Monday, 2 March 2009

Beers in the lake district

Me and the lovely Lisa recently spent a week in the lake district, and needless to say sampled a beer or two whilst we were there.

First stop was at the Adventure centre in Newlands valley. Our friends Steve and Di were getting married at Newlands Church and had booked their reception on Saturday at the Adventure centre. As a lot of our friends were also staying there it was also the place to be for drinking on Friday night. Beers had been special bought in from the Keswick brewery. "Thirst Ascent" was the one we drank most of but none of their offering were particularly inspiring. Even with the evil Northern device the sparkler removed the beer was still totally flat. Recent discussions on another blog have got me thinking about how much CO2 cask beer actually does contain. A good pint should definitely have a slight fizz to it, presumably this is at the 1.7 volumes of CO2 end of things. As the beers a the Adventure centre were totally flat I think we can safely say they only contained 1 volume of CO2, if that. I'm even quite suspicious that the beer wasn't really cask conditioned but was in fact bright beer that had been racked into casks but contained no yeast or residual sugar for secondary fermentation.

Mind you, they could have just been crap at looking after beer at the Adventure centre, I suppose cellarmanship is not really a skill they look for in their employees. We did get to have some more Thirst Ascent later on in the week at a Good Beer Guide listed pub and sure enough there was a slight fizz to it and it was a much better pint.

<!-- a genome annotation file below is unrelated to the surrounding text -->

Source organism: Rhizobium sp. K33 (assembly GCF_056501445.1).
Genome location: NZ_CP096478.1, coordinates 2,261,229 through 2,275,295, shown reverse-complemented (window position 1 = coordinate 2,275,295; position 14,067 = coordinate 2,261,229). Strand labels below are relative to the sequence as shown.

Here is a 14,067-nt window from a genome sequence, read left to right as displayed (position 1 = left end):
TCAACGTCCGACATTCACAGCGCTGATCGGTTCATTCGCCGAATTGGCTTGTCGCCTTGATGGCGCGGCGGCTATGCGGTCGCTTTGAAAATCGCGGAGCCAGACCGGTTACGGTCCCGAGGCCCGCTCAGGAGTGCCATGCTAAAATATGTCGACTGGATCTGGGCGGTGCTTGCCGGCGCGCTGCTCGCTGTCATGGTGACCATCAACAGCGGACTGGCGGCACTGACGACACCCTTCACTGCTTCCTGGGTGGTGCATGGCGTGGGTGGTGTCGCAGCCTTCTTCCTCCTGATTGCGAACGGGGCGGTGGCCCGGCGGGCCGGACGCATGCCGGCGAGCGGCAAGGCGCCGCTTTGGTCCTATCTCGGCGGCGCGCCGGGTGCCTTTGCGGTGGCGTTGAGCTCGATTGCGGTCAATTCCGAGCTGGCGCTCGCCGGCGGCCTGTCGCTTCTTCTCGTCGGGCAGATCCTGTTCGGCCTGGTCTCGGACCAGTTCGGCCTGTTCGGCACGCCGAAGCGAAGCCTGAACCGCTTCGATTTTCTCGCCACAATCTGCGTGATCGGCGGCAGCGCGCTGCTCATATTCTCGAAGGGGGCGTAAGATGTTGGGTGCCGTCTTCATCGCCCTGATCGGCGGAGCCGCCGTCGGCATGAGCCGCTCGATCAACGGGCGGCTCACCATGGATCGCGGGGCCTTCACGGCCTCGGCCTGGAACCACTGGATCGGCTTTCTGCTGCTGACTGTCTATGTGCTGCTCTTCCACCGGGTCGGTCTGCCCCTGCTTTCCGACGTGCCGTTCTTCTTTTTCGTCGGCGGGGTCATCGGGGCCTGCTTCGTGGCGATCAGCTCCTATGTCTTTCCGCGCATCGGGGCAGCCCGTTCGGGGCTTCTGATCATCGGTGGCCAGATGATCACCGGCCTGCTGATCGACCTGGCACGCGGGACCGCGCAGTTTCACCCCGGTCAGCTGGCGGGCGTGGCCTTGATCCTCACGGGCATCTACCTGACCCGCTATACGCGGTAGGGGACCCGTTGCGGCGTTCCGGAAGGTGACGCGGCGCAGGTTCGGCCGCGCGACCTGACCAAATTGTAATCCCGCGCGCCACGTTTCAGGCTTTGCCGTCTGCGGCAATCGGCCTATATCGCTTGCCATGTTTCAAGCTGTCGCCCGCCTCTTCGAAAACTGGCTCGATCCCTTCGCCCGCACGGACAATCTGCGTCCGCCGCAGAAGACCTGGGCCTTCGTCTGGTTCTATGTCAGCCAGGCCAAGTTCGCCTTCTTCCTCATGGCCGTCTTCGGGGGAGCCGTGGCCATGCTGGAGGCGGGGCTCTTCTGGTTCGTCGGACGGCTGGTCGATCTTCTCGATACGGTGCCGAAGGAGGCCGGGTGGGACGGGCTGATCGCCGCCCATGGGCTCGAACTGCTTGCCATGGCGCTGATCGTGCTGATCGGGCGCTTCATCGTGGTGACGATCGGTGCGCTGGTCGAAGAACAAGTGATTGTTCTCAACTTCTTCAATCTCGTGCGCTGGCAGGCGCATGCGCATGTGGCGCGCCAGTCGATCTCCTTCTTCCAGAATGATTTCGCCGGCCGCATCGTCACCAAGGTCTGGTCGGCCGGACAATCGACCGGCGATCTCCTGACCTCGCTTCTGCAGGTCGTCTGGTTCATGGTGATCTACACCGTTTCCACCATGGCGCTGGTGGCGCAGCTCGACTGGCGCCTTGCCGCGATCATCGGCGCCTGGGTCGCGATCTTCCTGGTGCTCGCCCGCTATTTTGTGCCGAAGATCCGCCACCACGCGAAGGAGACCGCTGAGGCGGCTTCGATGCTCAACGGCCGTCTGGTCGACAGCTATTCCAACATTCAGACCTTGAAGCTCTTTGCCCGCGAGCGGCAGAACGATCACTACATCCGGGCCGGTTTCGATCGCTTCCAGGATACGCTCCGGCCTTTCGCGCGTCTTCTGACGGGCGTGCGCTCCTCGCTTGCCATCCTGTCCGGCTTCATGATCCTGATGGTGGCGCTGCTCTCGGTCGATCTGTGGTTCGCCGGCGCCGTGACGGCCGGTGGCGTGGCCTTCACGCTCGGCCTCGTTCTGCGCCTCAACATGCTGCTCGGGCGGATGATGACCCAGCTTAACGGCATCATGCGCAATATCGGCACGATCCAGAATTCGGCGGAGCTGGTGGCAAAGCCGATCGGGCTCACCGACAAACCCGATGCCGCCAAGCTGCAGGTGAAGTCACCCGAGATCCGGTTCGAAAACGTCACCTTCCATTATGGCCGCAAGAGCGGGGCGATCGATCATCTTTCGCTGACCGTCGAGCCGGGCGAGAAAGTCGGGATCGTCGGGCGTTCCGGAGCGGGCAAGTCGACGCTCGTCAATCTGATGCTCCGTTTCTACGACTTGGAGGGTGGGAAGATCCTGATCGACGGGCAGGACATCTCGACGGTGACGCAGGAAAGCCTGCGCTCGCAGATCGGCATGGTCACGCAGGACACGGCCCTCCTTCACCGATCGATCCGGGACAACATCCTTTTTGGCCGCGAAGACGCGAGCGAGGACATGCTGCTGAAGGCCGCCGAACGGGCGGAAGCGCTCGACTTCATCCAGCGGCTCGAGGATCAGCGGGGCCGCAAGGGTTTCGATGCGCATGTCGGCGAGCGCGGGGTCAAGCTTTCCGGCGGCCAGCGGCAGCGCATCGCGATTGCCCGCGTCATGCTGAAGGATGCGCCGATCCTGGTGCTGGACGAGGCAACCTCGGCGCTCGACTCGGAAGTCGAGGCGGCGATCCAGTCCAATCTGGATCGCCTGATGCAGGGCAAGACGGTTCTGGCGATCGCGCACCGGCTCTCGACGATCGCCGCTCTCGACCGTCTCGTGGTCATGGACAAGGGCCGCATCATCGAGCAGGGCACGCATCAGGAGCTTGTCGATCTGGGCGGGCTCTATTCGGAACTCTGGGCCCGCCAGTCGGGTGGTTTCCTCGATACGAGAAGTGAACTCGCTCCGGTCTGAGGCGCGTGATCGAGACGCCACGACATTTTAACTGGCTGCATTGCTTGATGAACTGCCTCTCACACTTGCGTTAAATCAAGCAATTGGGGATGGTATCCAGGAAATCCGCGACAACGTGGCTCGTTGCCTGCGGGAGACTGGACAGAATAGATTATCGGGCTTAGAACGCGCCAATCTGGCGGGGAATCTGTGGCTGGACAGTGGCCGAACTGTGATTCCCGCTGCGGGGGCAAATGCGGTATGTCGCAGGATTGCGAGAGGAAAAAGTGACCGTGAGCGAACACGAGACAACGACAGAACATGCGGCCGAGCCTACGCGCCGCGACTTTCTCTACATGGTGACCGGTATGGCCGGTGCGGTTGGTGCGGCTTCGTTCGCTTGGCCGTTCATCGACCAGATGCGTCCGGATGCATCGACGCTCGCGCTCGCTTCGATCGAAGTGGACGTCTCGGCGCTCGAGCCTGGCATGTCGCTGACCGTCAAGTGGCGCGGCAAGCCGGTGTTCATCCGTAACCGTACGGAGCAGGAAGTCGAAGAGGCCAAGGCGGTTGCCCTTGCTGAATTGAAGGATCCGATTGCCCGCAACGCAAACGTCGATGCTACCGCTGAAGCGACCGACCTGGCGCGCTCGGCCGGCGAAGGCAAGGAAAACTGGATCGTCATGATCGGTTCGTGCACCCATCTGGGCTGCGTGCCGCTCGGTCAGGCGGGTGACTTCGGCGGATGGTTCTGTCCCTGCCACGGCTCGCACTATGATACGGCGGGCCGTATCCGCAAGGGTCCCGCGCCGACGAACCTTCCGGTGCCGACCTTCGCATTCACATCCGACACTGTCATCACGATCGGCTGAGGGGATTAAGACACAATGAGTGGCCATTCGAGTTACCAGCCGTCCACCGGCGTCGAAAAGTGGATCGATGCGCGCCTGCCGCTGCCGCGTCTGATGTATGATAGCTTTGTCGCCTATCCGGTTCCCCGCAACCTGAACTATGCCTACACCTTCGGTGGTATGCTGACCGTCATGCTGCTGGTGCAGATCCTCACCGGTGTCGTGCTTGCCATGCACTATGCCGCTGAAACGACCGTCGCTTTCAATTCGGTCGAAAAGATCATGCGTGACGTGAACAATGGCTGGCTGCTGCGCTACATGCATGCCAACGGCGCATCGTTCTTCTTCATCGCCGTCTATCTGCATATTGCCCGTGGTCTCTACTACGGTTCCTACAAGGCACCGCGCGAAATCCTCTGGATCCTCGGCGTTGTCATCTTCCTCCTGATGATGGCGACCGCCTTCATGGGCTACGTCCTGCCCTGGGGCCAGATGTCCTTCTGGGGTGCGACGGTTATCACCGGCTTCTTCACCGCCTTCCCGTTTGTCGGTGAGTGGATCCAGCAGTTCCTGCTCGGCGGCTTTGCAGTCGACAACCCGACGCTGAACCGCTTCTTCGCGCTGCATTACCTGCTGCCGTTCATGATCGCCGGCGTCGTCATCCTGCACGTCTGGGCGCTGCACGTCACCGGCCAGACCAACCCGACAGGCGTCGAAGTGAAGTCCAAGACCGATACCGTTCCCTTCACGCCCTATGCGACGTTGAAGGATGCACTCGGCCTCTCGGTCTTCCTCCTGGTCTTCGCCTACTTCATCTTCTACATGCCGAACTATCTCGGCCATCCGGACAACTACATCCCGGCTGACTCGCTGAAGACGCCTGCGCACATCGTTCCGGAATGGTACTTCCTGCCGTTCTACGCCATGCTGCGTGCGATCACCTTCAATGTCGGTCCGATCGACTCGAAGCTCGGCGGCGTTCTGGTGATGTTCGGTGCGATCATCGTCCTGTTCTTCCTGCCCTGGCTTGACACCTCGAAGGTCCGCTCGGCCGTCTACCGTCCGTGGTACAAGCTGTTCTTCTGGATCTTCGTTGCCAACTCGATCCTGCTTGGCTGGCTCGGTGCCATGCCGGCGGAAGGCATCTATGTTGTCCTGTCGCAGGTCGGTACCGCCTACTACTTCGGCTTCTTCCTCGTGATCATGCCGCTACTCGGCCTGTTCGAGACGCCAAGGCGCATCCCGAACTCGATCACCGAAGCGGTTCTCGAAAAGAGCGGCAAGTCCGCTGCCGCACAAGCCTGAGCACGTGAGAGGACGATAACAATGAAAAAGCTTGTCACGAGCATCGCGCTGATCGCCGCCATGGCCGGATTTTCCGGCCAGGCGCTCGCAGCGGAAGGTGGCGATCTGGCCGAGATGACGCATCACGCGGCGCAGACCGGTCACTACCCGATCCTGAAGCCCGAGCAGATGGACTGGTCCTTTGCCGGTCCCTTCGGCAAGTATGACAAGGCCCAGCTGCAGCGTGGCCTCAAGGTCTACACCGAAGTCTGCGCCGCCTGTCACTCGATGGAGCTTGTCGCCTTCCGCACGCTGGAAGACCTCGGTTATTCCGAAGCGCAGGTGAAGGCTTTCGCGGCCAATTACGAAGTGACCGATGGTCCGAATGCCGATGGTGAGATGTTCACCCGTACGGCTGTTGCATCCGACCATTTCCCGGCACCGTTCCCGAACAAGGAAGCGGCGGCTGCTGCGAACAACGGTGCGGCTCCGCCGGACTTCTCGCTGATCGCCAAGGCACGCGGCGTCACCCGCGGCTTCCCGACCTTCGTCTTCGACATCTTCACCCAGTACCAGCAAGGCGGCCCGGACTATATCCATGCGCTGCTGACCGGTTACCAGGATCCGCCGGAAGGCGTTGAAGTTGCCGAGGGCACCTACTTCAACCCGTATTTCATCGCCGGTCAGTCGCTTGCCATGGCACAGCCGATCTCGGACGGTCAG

After the excesses of the wedding drinking we had a slightly quieter time Sunday evening back in our holiday home with some beer bought from the excellent range in Booths supermarket. Whenever I'm in the Lake District I always make a point of stocking up at the local Booths and as usual I wasn't disappointed. The beer that stood out for me was Fyne Ales Pipers Gold. A lovely golden beer with a light, refreshing hoppy taste. It's a modest 3.8% in strength, which is weaker than I normally drink when down the pub, let alone at home. I'd happily drink this wherever I saw it though. 

On Monday we managed to get down to a pub with its own brewery, the Kirkstile Inn in Loweswater. I've been lucky enough to go to this pub once before, but not yet lucky enough to have someone else drive me there! Slowly sipping halves of their excellent Loweswater Pale Ale (3.6%?) made for an enjoyable evening but I'm sure guzzling pints of the stuff would have been even more enjoyable. 

For the rest of the week our drinking was mainly at the Royal Oak in Braithwaite, a pub which sells Jennings beers. As, unusually for this pub, not all the beer were on top form I ended up mostly drinking the bitter (3.5%).  This is quite a dark brew, but with a good flavour, and once again I found myself enjoying weak beer. Does this mean I'm going soft and will now be drinking only beers under 4%? Probably not as I've just bottled my homebrewed Double IPA which is 9% and I got from Booths a couple of bottles of Lees Harvest Ale at 11.5%!

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